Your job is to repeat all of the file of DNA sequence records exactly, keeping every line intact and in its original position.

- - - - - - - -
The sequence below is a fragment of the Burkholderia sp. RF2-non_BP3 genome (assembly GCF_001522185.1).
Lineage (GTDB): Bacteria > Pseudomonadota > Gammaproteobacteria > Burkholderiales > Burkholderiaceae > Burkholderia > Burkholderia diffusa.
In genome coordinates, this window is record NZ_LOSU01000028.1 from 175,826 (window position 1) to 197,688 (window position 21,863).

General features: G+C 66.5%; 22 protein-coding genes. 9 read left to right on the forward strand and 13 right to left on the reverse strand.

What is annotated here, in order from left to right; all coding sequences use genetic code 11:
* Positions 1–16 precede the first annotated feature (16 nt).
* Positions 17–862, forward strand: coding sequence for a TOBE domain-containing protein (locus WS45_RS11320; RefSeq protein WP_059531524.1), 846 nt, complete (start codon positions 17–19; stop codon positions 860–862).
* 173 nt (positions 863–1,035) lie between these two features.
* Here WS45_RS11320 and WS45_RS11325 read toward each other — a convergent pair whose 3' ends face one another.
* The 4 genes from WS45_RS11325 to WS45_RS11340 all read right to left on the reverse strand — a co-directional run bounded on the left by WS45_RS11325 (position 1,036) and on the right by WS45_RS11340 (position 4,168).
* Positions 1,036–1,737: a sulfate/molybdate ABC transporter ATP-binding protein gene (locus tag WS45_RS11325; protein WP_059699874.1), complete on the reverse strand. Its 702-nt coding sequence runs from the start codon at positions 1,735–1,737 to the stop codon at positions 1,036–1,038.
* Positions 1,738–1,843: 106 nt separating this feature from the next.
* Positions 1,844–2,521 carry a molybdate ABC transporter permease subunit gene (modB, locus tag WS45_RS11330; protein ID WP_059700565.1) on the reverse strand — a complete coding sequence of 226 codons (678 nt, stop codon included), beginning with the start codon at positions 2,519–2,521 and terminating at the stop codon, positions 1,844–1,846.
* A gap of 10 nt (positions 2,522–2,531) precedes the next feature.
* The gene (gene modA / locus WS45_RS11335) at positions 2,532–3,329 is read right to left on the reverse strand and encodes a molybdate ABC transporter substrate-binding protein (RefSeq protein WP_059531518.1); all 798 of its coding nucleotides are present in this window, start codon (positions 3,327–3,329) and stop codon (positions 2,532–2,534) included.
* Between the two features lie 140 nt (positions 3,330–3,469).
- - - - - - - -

The sequence below is a fragment of the Burkholderia sp. RF2-non_BP3 genome (assembly GCF_001522185.1).
Lineage (GTDB): Bacteria > Pseudomonadota > Gammaproteobacteria > Burkholderiales > Burkholderiaceae > Burkholderia > Burkholderia diffusa.
In genome coordinates, this window is record NZ_LOSU01000028.1 from 175,826 (window position 1) to 197,688 (window position 21,863).

General features: G+C 66.5%; 22 protein-coding genes. 9 read left to right on the forward strand and 13 right to left on the reverse strand.

What is annotated here, in order from left to right; all coding sequences use genetic code 11:
* Positions 1–16 precede the first annotated feature (16 nt).
* Positions 17–862, forward strand: coding sequence for a TOBE domain-containing protein (locus WS45_RS11320; RefSeq protein WP_059531524.1), 846 nt, complete (start codon positions 17–19; stop codon positions 860–862).
* 173 nt (positions 863–1,035) lie between these two features.
* Here WS45_RS11320 and WS45_RS11325 read toward each other — a convergent pair whose 3' ends face one another.
* The 4 genes from WS45_RS11325 to WS45_RS11340 all read right to left on the reverse strand — a co-directional run bounded on the left by WS45_RS11325 (position 1,036) and on the right by WS45_RS11340 (position 4,168).
* Positions 1,036–1,737: a sulfate/molybdate ABC transporter ATP-binding protein gene (locus tag WS45_RS11325; protein WP_059699874.1), complete on the reverse strand. Its 702-nt coding sequence runs from the start codon at positions 1,735–1,737 to the stop codon at positions 1,036–1,038.
* Positions 1,738–1,843: 106 nt separating this feature from the next.
* Positions 1,844–2,521 carry a molybdate ABC transporter permease subunit gene (modB, locus tag WS45_RS11330; protein ID WP_059700565.1) on the reverse strand — a complete coding sequence of 226 codons (678 nt, stop codon included), beginning with the start codon at positions 2,519–2,521 and terminating at the stop codon, positions 1,844–1,846.
* A gap of 10 nt (positions 2,522–2,531) precedes the next feature.
* The gene (gene modA / locus WS45_RS11335) at positions 2,532–3,329 is read right to left on the reverse strand and encodes a molybdate ABC transporter substrate-binding protein (RefSeq protein WP_059531518.1); all 798 of its coding nucleotides are present in this window, start codon (positions 3,327–3,329) and stop codon (positions 2,532–2,534) included.
* Between the two features lie 140 nt (positions 3,330–3,469).